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The Current

The Student News Site of Ocean Lakes High School

The Current

The Student News Site of Ocean Lakes High School

The Current

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Alumni highlight benefits of military service

Griffin Hinkley administers a preflight inspection of his MH-60R helicopter while aboard the USS Gravely in March 2022. The USS Gravely was conducting deployed flight operations in the Mediterranean Sea. Photo used with permission from USS Gravely flight crew.

Due to the military playing an integral role in the Ocean Lakes community, many students opt for the military route post-high school because of the benefits that service provides.

The Virginia Beach Metropolitan Area hosts the highest number of veterans and active duty service members in the U.S. This is largely due to Hampton Roads containing military installations across all branches, with Naval Station Norfolk being the largest naval complex in the world, according to the Hampton Roads Planning Direct Commission and Virginia Beach Economic Development.

The sheer number of military-connected alumni that come from Ocean Lakes means that there are a variety of stories to tell, and it is their successes that help make the community truly special.

Take Griffin Hinkley, a 2014 Ocean Lakes graduate who decided to serve because of his service-oriented upbringing.

“[I] learned to never take our great freedoms for granted,” said Hinkley. “I felt motivated and compelled to serve in the military as a way to continue to support, defend and ensure freedoms are available for my children and the next generations.”

After high school, he chose to attend the U.S. Naval Academy, where he graduated in 2018. He is now an MH-60R helicopter pilot in Jacksonville, Fla.

Additionally, Hinkley highlights the unique experiences that military service offers.

“I don’t know too many other jobs where [you can go] to Norway, Finland, Poland and France in [the] span of six weeks,” said Hinkley. “The military combines people from all over the world, allowing for an opportunity to broaden your horizons socially. Being surrounded by so many different characters is truly unique.”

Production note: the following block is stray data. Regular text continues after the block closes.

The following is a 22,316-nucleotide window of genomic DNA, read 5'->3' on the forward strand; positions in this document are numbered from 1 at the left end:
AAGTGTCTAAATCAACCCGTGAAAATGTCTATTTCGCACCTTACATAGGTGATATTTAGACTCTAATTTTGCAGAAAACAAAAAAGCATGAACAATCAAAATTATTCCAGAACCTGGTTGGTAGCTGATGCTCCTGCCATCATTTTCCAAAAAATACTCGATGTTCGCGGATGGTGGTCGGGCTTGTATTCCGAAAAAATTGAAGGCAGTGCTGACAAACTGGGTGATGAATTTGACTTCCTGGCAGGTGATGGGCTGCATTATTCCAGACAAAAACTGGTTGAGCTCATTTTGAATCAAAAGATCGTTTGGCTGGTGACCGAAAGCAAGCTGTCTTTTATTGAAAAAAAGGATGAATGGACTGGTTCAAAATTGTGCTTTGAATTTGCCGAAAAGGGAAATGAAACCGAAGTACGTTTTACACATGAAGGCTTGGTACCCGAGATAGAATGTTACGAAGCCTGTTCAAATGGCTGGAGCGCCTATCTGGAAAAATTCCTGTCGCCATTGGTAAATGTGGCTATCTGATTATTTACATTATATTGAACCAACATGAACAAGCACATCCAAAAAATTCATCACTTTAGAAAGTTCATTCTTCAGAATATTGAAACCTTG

Military service also teaches valuable leadership lessons.

“As an officer, the day you graduate college, you become a leader,” said Naval Officer Codi Chalkley. “You could be leading young 18-year-old sailors two months later as a 22-year-old. They will be looking up to you, depending on you. This will humble you, and you will immediately start to grow as a leader and a person.”

In order for students like Hinkley and Chalkley to turn dreams into reality, though, they must be equipped with the right tools and given adequate support by school staff.

“[Ocean Lakes’] high standards in academics and athletics laid a solid foundation,” said Josh Stanley, an Ocean Lakes alumnus who currently serves in the Air Force. “Ocean Lakes has an incredible cadre of teachers, coaches and administrators who all contributed to the great education I received and the opportunities I was afforded after graduating.”

Stanley’s military journey led him to enroll in the U.S. Air Force Academy, where he faced several new challenges that shaped his character.

“Attending the Air Force Academy immediately out of high school taught me discipline and tested my work ethic. Working with people from around the country and world opened my eyes to valuing diverse people,” said Stanley.

Chalkley has also faced hardships throughout her military career.

“I met my wonderful husband at the initial stages of pilot training. Being a dual-military couple, there are certainly sacrifices. There was a stretch of time where we didn’t see each other for over a year because of deployments, we didn’t have the opportunity to go on our honeymoon until over five years after we got married, [and] he missed eight out of the nine months I was pregnant with our daughter,” said Chalkley.

Despite these difficulties, Chalkley says she feels lucky as many other military families have to deal with similar hardships.

“We wouldn’t have it any other way,” said Chalkley. “This is the best country in the world, and it comes with sacrifices. Where I can help, I would like to.”

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About the Contributor
Austin Stegerwald
Austin Stegerwald, Staff Writer
Austin Stegerwald is a sophomore in his first year as a journalist for The Current. Outside the newspaper, he also enjoys playing soccer, participating in school clubs and listening to music.

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    Sue GreaneyDec 28, 2023 at 5:57 pm

    Very impressive article. Cudos to the staff writer, Austin.